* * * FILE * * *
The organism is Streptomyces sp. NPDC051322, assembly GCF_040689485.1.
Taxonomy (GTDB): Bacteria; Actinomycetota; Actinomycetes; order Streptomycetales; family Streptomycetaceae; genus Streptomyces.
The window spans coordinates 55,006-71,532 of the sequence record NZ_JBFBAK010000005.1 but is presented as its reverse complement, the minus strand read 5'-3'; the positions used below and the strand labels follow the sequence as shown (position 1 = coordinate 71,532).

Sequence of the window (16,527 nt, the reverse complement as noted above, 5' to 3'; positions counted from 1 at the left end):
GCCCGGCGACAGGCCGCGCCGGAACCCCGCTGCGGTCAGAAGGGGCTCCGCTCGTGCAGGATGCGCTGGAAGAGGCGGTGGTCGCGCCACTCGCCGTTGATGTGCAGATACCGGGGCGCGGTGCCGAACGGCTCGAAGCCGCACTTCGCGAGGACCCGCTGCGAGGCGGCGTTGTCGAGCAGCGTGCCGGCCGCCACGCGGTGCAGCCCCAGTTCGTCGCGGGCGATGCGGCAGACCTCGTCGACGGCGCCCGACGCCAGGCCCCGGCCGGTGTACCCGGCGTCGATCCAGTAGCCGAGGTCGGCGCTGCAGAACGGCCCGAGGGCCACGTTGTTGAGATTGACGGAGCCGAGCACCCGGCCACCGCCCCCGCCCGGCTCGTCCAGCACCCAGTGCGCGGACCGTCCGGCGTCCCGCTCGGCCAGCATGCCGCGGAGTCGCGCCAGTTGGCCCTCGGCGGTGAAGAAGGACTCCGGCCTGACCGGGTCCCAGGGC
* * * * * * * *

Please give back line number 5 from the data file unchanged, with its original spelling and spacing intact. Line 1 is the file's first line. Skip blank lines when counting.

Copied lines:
GCCCGGCGACAGGCCGCGCCGGAACCCCGCTGCGGTCAGAAGGGGCTCCGCTCGTGCAGGATGCGCTGGAAGAGGCGGTGGTCGCGCCACTCGCCGTTGATGTGCAGATACCGGGGCGCGGTGCCGAACGGCTCGAAGCCGCACTTCGCGAGGACCCGCTGCGAGGCGGCGTTGTCGAGCAGCGTGCCGGCCGCCACGCGGTGCAGCCCCAGTTCGTCGCGGGCGATGCGGCAGACCTCGTCGACGGCGCCCGACGCCAGGCCCCGGCCGGTGTACCCGGCGTCGATCCAGTAGCCGAGGTCGGCGCTGCAGAACGGCCCGAGGGCCACGTTGTTGAGATTGACGGAGCCGAGCACCCGGCCACCGCCCCCGCCCGGCTCGTCCAGCACCCAGTGCGCGGACCGTCCGGCGTCCCGCTCGGCCAGCATGCCGCGGAGTCGCGCCAGTTGGCCCTCGGCGGTGAAGAAGGACTCCGGCCTGACCGGGTCCCAGGGC